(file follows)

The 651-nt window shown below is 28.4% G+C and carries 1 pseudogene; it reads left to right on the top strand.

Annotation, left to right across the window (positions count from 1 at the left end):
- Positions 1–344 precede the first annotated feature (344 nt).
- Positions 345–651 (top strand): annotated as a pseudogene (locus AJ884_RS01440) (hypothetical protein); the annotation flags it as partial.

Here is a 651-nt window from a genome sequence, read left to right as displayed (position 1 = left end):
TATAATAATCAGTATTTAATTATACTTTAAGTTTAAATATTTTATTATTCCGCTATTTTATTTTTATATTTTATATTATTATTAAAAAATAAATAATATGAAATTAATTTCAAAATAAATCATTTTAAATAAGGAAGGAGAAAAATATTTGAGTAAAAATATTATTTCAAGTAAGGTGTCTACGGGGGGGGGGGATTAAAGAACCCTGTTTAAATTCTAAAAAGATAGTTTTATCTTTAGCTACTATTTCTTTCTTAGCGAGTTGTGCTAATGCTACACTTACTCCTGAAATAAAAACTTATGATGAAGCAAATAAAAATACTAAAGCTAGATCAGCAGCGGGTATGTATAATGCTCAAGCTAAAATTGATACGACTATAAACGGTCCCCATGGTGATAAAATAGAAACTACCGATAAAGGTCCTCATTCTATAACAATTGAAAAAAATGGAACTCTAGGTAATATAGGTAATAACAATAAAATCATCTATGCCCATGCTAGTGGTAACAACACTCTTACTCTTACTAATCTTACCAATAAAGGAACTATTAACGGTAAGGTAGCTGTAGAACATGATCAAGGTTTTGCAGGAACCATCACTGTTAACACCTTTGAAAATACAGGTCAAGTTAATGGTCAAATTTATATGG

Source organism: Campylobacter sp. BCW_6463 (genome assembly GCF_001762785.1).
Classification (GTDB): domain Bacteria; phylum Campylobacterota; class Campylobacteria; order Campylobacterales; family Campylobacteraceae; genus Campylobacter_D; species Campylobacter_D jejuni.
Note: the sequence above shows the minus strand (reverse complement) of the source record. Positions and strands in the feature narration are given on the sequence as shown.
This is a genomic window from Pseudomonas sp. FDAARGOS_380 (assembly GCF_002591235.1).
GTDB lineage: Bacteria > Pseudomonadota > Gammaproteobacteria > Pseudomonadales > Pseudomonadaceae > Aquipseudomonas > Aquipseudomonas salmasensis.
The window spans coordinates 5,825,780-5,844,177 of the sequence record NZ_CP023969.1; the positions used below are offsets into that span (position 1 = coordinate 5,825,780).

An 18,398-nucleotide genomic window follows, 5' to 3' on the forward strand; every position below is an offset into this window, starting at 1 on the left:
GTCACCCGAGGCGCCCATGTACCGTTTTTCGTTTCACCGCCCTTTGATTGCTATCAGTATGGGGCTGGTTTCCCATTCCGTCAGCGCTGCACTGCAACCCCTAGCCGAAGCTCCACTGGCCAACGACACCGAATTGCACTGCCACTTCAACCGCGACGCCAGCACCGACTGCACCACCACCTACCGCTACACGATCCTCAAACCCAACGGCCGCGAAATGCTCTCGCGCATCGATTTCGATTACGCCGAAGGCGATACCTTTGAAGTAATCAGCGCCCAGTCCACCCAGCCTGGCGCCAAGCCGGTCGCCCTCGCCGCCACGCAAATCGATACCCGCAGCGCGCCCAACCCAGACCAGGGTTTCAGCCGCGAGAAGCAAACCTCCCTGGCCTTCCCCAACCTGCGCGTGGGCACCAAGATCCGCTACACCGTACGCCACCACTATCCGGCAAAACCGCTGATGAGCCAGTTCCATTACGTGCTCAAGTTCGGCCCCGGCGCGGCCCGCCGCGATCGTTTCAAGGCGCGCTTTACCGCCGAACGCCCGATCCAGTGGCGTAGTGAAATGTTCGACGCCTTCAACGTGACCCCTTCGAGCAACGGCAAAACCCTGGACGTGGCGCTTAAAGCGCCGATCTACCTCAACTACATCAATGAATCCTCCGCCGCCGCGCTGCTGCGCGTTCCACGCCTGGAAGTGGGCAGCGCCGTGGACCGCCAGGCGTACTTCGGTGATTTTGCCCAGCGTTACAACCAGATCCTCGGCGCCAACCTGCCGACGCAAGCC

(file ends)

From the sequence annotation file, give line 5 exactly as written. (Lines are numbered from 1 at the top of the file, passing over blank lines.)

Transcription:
Here is a 651-nt window from a genome sequence, read left to right as displayed (position 1 = left end):